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Andy Warhol Flowers Prints

When exploring Andy Warhol’s work, the motif of flowers would seem too cliché and common to tickle his fancy; however, this is the successful artist who drew inspiration from a can of soup, so his choices should not be questioned. Flowers are actually a recurring theme in Warhol’s work. His flower motifs from the 1950’s appeared very much like traditional still life pieces, but in the 1960’s, they underwent an enormous transformation, becoming more technicolor and abstract. Some say his flower pieces of the early 1960’s predicted the flower power movement in the years to come.

The Power of Flowers

Andy Warhol Posters - Marilyn Monroe 1964
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The Andy Warhol Flowers series was created in 1964 in vast numbers and were displayed at New York’s Leo Castelli Gallery. They possessed no proper top or bottom and were hung randomly in large groups. Perhaps because the colors are vibrant, the pieces seem juvenile and take on a grotesque, bizarre appearance. The gnarled undergrowth in the background is abstract and exaggerated, and the flowers appear flattened and slightly distorted. Nothing in the portrait looks remotely natural, which seems to be the typical Warhol style. Andy Warhol Flowers have a recurring theme, but differ in cropping, color, and arrangement. This particular flower series was done in silkscreen on canvas, a process that Warhol loved for its speed and efficiency.

  • Warhol seemed to prefer that his art pieces be seen as industrial objects and not true artwork. He excelled in organizing and manipulating his subjects, giving them a unique meaning and purpose.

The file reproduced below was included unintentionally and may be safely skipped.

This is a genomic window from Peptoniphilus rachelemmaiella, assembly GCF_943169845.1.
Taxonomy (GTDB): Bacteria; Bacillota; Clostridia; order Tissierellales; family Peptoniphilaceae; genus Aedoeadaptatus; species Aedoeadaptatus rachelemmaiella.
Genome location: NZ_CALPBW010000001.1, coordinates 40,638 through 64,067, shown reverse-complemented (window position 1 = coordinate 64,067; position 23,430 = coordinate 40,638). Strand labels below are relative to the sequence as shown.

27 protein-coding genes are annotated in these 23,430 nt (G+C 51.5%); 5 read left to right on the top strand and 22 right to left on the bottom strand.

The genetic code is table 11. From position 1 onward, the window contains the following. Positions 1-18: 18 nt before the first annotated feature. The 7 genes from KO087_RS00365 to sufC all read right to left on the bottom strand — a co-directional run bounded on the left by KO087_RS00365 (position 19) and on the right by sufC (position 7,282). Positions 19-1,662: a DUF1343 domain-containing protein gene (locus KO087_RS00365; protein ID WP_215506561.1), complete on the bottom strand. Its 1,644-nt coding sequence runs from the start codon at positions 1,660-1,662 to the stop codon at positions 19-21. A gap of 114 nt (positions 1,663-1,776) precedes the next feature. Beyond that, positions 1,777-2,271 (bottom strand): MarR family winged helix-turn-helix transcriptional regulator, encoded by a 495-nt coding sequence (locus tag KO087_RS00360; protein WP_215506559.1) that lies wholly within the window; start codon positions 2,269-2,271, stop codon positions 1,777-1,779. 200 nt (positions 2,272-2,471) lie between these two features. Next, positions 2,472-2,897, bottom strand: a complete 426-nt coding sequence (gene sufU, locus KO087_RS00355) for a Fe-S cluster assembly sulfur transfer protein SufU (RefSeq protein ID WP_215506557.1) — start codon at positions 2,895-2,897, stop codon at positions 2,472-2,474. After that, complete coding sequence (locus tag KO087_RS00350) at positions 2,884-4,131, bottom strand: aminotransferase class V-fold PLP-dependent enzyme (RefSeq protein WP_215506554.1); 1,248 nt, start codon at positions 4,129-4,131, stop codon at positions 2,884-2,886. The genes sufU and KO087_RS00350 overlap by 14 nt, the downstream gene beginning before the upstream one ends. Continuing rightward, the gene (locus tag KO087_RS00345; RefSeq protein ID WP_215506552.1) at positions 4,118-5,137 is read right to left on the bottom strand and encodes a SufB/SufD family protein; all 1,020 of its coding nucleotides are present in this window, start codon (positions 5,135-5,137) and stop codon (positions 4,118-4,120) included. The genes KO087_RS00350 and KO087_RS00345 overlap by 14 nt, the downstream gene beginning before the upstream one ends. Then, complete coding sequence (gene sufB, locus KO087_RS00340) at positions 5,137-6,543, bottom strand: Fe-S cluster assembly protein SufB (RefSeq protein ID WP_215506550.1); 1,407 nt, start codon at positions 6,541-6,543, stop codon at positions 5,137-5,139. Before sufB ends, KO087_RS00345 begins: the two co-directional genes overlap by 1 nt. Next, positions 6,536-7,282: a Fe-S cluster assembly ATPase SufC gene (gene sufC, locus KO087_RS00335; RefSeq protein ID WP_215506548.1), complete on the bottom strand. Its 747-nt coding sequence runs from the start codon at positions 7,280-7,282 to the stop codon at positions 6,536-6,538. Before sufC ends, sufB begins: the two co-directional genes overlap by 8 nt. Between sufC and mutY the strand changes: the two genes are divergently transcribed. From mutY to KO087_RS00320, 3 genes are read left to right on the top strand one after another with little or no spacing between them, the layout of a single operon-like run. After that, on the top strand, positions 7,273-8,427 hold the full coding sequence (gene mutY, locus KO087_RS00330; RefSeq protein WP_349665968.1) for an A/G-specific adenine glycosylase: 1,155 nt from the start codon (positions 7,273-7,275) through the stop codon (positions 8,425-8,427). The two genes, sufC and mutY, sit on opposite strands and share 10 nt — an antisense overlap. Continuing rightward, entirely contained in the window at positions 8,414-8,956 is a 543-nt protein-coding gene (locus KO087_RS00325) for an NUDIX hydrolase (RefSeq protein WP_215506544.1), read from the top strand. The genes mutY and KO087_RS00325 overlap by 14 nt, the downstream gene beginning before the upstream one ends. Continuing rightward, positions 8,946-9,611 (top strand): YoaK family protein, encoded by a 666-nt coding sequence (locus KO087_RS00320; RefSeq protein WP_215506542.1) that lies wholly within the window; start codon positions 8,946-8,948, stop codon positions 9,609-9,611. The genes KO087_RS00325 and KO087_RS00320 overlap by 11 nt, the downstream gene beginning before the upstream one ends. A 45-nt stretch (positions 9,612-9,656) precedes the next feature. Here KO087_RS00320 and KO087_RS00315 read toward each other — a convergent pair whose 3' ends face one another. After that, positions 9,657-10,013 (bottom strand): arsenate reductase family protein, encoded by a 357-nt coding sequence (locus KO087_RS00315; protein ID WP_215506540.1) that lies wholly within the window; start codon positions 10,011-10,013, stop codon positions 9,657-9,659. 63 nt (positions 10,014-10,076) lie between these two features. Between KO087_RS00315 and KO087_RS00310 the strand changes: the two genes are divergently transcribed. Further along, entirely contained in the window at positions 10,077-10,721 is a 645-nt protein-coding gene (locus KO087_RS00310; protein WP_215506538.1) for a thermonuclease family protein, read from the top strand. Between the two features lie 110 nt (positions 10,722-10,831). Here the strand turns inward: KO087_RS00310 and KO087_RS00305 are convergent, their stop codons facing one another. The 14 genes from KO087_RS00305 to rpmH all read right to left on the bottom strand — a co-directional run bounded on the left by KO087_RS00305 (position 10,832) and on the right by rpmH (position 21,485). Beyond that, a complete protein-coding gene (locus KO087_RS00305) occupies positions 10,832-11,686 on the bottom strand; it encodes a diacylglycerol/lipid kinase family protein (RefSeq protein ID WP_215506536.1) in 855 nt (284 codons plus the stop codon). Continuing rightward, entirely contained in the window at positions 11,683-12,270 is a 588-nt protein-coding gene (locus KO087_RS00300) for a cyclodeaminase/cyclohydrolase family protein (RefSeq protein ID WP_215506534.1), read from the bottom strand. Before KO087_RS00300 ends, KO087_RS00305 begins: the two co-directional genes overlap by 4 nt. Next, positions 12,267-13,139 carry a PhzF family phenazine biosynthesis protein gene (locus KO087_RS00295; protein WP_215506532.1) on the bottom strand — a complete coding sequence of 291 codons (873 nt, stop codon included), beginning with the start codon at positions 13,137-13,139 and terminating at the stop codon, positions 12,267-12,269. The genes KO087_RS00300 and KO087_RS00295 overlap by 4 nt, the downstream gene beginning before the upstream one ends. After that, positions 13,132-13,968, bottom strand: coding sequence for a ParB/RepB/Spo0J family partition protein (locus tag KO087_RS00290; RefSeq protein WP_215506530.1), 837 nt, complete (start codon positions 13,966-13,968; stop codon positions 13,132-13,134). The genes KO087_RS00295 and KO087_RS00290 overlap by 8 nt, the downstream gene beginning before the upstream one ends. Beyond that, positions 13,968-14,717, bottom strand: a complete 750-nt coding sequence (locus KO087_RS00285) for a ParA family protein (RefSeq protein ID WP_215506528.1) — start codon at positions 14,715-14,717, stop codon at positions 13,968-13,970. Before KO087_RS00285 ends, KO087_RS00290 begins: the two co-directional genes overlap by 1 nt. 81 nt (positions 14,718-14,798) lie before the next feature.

• Celebrity icons were employed to illustrate tragedy and the fragility of life, while banal commercial products were used to create a feeling of unity and simplicity.
  • Warhol’s character is an intriguing paradox; he was and still is known as a unique individual, yet he strove to eliminate individuality from his work.

The Flower as a Symbol
The flower in art has come to symbolize many things over time, such as beauty, fragility, life, and death. Flowers are ever-present at funerals, and are also widely used to commemorate a person or an event. The flowers depicted in this particular Warhol series resemble poppies, which are, in fact, symbols of death. This lends a pervasive dark and melancholic undertone to the Andy Warhol Flowers series. Notably, these pieces were produced around the same time as his infamous Jackies, and some speculate that they were a commemoration to the late John F. Kennedy.

 

 

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